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Open Textbooks/Open Educational Resources: Library eBooks as Textbooks

Unlimited License eBooks

To provide students increased access to required course texts, the library attempts to buy unlimited-user eBook licenses whenever possible. Some publishers don't offer unlimited eBook licenses to academic libraries. Unlimited-user licenses allow multiple students to access an eBook throughout the semester without causing access issues for other library users. Library eBooks with user limits only allow one to three people to read the book at the same time; anyone else who attempts to open it will receive a message that it is in use or unavailable.

Process for Adopting an eBook

 To see if your required texts can be purchased through the library:

  • First, check if the library already owns the eBook. If we have it but it isn’t readily apparent if the license is unlimited, please ask us.
  • Use our Check for eBook Availability form to see if we can purchase an unlimited license for your course. This allows us time to work with you to find alternatives if an unlimited license is not available. 
  • If a title is available to use, or we can purchase the title, we will send you the eBook link that you can share with your students. This process to obtain a link for a new book can take up to several weeks, depending on the publisher (see box below).
  • You will still need to work with your department to submit your textbook adoptions to the bookstore, even if you are only using library materials (you would select "no textbook required or available through the Library" on the adoption form. This allows students to know that your course will require no purchases.
  • The library receives the list of textbook adoptions from the bookstore, as well, and we also review each title to see what we are able to purchase with an unlimited license.
  • Also consider completing the course marking form to identify this course as a course which does not require students to purchase materials.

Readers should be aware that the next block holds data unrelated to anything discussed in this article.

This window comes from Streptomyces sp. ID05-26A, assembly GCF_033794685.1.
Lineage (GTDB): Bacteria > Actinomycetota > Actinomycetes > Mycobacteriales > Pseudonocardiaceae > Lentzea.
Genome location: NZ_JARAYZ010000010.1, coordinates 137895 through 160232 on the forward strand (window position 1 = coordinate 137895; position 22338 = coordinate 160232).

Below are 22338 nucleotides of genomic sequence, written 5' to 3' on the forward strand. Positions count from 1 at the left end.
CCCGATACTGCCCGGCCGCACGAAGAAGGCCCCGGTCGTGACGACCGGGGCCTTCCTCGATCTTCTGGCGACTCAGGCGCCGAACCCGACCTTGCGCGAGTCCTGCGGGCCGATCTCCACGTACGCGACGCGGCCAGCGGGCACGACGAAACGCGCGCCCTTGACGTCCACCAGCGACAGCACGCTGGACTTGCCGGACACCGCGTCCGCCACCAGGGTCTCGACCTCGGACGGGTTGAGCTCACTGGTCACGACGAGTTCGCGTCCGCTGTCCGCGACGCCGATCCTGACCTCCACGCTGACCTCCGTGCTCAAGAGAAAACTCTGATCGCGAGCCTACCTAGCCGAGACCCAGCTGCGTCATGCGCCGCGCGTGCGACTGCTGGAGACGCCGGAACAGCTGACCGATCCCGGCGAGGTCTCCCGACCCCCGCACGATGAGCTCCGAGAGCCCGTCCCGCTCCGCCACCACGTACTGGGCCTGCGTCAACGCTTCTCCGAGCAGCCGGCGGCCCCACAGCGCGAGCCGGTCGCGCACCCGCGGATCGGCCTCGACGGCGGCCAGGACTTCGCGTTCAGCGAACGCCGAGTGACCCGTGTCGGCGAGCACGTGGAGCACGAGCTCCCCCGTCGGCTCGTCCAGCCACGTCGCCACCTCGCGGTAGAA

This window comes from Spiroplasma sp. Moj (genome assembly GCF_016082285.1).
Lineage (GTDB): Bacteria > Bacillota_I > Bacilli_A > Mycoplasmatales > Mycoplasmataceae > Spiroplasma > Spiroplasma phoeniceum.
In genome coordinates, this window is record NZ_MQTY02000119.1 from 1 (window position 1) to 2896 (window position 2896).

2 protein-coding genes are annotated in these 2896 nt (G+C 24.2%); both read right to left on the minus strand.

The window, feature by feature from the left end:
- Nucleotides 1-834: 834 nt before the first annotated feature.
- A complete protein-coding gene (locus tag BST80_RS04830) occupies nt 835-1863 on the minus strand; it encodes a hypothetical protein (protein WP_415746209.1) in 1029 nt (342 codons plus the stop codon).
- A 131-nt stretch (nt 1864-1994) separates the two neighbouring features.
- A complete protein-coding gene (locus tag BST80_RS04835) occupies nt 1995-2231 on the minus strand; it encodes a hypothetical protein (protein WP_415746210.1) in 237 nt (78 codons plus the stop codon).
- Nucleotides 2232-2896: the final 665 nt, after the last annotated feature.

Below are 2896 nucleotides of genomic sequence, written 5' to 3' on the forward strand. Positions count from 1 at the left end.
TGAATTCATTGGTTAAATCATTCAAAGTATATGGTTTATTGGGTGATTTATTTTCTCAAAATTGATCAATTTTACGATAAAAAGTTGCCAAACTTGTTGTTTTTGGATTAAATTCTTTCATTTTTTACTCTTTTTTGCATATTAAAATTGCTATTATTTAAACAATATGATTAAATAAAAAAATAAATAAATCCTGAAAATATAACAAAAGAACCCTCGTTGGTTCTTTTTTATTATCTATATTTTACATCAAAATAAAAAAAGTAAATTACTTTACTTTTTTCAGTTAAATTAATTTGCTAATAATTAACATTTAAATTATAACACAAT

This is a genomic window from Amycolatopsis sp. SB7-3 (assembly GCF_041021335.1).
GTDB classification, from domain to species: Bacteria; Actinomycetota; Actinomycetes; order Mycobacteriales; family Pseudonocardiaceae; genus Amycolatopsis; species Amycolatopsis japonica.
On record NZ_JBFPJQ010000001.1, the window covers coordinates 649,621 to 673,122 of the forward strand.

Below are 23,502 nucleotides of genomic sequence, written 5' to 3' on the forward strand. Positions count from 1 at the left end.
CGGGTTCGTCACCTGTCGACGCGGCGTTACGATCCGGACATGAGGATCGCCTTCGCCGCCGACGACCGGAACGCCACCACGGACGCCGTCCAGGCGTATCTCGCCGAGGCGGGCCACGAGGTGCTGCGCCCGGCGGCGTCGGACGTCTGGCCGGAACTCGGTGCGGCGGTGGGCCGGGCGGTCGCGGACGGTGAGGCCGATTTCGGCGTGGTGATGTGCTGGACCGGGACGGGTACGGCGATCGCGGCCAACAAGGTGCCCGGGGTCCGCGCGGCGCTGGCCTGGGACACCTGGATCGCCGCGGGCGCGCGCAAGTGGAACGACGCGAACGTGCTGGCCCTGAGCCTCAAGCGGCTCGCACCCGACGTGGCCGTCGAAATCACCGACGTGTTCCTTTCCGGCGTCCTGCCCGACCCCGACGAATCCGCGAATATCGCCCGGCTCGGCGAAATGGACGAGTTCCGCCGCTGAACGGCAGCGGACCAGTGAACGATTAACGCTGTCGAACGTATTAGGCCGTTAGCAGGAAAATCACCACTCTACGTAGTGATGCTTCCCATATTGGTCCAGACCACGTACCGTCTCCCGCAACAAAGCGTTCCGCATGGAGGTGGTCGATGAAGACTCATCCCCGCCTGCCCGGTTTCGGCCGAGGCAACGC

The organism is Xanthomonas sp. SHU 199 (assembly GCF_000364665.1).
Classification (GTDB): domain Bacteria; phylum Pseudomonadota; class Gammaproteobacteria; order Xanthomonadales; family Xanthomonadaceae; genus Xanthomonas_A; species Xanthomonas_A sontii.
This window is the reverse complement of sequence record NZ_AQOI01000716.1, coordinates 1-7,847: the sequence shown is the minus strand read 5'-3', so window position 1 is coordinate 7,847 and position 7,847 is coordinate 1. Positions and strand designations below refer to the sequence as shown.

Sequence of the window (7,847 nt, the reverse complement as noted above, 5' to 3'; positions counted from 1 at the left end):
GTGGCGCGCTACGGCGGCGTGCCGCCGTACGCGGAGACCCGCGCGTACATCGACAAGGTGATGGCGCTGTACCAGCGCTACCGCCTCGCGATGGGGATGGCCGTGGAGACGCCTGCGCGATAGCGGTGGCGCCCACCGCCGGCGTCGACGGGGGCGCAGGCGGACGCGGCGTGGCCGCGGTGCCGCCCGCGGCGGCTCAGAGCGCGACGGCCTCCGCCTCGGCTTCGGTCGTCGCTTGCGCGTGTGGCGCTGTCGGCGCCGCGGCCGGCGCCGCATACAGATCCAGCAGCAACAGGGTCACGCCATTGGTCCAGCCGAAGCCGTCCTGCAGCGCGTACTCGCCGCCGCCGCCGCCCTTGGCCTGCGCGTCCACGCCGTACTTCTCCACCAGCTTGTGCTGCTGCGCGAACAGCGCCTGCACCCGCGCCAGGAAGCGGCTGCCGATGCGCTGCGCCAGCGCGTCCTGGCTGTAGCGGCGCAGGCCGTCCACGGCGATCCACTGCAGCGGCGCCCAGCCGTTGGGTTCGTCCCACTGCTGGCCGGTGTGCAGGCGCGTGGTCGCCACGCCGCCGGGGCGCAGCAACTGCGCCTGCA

Purchasing Limitations

There are several factors that limit our ability to obtain certain textbooks and materials:

  • Campus-wide availability - Some book titles are only available for download as eBooks to individual devices, for example, Kindle eBooks or eBooks available through iTunes.  If we cannot provide campus-wide access to all users, we will not purchase the eBook title.
  • Licensing Terms - The purchase of many eBooks requires the completion of a license agreement with the publisher or vendor.  At times, we find that the licensing terms are too restrictive, or some vendors are unwilling to accept what the library requires in a license.  When this happens, we will not move forward with the purchase of the eBook content.
  • Cost - The library frequently pays more for an eBook than an individual student does for a print copy of the same title, as campus-wide access requires a greater investment.  However, there are times that the cost of a single title is prohibitive or requires such a significant ongoing expense that the purchase of the eBook is simply not feasible.
  • Publisher embargoes - Unfortunately, there are simply some titles the library cannot acquire as eBooks due to publisher embargoes.  Publishers embargo some of their eBook textbook titles from libraries and will only sell them to individuals (students).  Some publishers are worse about this than others.  Examples of publishers that are notorious for embargoing textbook content from libraries are Pearson, Cengage, McGraw-Hill, and SAGE.  This is by no means an exhaustive list, but we know for certain that these four publishers have been unwilling to sell their textbook content to libraries. 


Note: the language on this page was adapted from content produced by the University of Arizona Libraries, © 2024 The Arizona Board of Regents on behalf of The University of Arizona, licensed under a Creative Commons Attribution 4.0 International License. Original content can be found at and